Tuesday, May 20, 2014
'Friends' and friends, 'Likes' and likes
A lot of us, it seems, have a conflicted relationship with Facebook.
There's no getting around its benefits. I myself use it practically as my primary news source. Whether it's NPR or WBEZ or Mother Jones or Al Jazeera, every news outlet has a Facebook presence and I hear from them several times a day. When it comes to my personal obsessions, blogs like Colorlines, The Root, Havana Times, Eater and Ask a Mexican post a steady stream of updates. Facebook helps me keep track of my beloved New Orleans through the pages of WWOZ, Kermit Ruffins and Antoine's Restaurant as well as the personal pages of friends who live there. My day is brightened by beautiful photographs posted at Antigua Guatemala and Playas Boricuas. Writers I admire like Junot Díaz and Walter Mosley share their thoughts on Facebook. Of course musicians and performance spaces and cultural organizations and music bloggers all have their own pages. Even my own city is somehow closer, with neighborhood pages and even regular reports from my alderman.
And, of course, I'll use Facebook to get more people to read this.
And then there's my friends. That's a bit of a strange category, yes? For every one of my genuine real-life-really-like to-spend-time-with friends, there are nine more who are casual acquaintances or people I've met along the way or people who are 'friends with' my friends. By and large, I imagine that they are good people, just not friends in the traditional sense. But that one in ten... it's simply wonderful to hear from them about the contours of their daily lives. Especially gratifying to hear from are the ones, because of divergent paths, I don't often see in the flesh and blood world.
I've been on Facebook for, well, a long ass time. I've also managed pages for a small handful of arts organizations. And perhaps I should have taken it as a sign a couple of weeks ago when I launched my own professional business page and on the same day I came across a video entitled The Innovation of Loneliness in an article called Here's What Facebook is Doing to Your Brain. (Naturally, I saw it on Facebook, and when you follow the link to the website a pop-up asks you to share it on, well, you know...) It's one of those typically geeky things full of animated line drawings and a narration that argues the interconnectedness we feel in a social media network is a technologically superior but humanly inferior substitute for real life conversations that are, by their very definition, quite limited in number.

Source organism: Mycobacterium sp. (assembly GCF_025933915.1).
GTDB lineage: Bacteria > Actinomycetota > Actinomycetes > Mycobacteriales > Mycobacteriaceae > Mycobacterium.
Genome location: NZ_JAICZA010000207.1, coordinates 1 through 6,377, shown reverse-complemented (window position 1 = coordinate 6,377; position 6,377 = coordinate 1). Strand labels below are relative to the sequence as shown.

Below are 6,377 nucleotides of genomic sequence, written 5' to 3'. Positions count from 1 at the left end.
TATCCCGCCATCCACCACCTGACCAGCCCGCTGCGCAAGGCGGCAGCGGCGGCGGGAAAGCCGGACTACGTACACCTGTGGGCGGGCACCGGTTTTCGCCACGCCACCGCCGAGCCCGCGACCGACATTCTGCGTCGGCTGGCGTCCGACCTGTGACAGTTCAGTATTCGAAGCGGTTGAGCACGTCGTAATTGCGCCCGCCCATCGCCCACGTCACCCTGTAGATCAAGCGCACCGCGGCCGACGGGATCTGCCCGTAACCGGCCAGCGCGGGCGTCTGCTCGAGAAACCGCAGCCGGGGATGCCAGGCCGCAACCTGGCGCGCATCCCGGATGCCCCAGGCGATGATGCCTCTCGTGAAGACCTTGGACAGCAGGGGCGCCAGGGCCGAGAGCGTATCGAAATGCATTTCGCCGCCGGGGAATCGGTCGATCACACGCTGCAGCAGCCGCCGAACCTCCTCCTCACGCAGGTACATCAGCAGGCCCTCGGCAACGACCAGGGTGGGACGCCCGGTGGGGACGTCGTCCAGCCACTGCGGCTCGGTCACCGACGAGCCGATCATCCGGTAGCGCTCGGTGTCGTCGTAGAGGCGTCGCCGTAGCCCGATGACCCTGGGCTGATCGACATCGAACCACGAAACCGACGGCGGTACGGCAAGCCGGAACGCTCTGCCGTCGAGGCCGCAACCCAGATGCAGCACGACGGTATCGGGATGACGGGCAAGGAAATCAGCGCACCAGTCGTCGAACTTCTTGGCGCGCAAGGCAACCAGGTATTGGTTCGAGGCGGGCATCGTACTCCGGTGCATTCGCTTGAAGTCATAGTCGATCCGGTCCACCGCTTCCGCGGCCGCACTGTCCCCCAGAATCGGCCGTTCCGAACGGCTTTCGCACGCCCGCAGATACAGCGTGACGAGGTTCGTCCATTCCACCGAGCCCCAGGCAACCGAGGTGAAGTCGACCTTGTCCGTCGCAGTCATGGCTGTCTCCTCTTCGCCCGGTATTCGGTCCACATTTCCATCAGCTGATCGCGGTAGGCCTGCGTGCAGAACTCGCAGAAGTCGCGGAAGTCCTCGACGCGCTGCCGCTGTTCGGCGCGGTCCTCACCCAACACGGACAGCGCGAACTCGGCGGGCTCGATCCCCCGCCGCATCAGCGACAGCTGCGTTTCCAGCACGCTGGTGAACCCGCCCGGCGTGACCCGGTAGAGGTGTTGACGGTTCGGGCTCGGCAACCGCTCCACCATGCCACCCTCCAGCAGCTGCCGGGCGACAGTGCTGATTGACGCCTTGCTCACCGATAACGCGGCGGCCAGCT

The video deployed science to affirm a position I've long held, that there is a certain amount of artifice inherent in a Facebook profile. That's not to say deception, although I'm sure there's some of that too. It simply means that we have the power of editing at our command, and thus the persona we present on Facebook is shaped by this more than it would be in an uncontrolled environment like, say, over drinks in a bar. Still, most of us are pretty honest, and what we choose to share is a reflection of what we care about. We put stuff up there, then hope for likes and comments. When they don't come, well, I think that is what the video is getting at when it speaks of the innovation of loneliness. After a while, I think, we start to make choices based on our craving for likes, or, to put it another way, our need for validation. Sentimentality is good, as are pictures. Combine them both and voilà!, you have likes.
And, by and large, that's fine. Who doesn't want to be popular? Who willingly shows their bad side if they can avoid it? Who doesn't want to share that beautiful sunset or tropical hideaway or hang out with friends or social injustice we observe or band we really like with others? It's simply another way of saying, "I am here. I matter." Yes, we want the gratification of a like, but if it doesn't always come, c'est la vie.
One of the roots of our ambivalence about Facebook is knowing that it is tracking our every move so that a small handful of people can get very rich. Thus, the periodic brouhaha about privacy settings and so on. But here's the thing: Like airport security, those settings are a bit of a ruse to make us feel safer. Meanwhile, we assiduously go about tagging our text and photo postings so that more people see them and maybe get us a few more likes, temporarily easing the craving. Like any highly monetized drug, the hit is short lived. By then, though, Facebook has the data and is already packaging it for advertisers. And we're on to our next post.
So, that's the backdrop for the launch of my professional Facebook page. And if I learned anything in a very short time, it's that the shit gets real when you try to consciously position yourself and your service as something vital on social media. It's no longer simply "Hi, I think _____ is cool / interesting / funny, what do you think?" All of a sudden, those likes become simultaneously more and less than those cravings. They become measurements of your success. And when they don't come, you are puzzled and maybe even a bit needy. I'm left wondering why people who are my Facebook friends haven't liked my Facebook page. It feels personal, even though it's the farthest thing from it. And the reality is, a bit over one in ten of my friends has liked my page, so the numbers make sense. The really horrifying thing, though, is that I'm spending more time than ever in the technologically superior but considerably less human virtual world, thus compounding the unease that I'm feeling.
Lady Gaga was by no means the first person to deploy the fame monster metaphor. And certainly what we are seeking on Facebook is some kind of fame, however modest. But I don't think of Facebook as a monster. More of a devil, seductive and full of promise. Be careful what you wish for.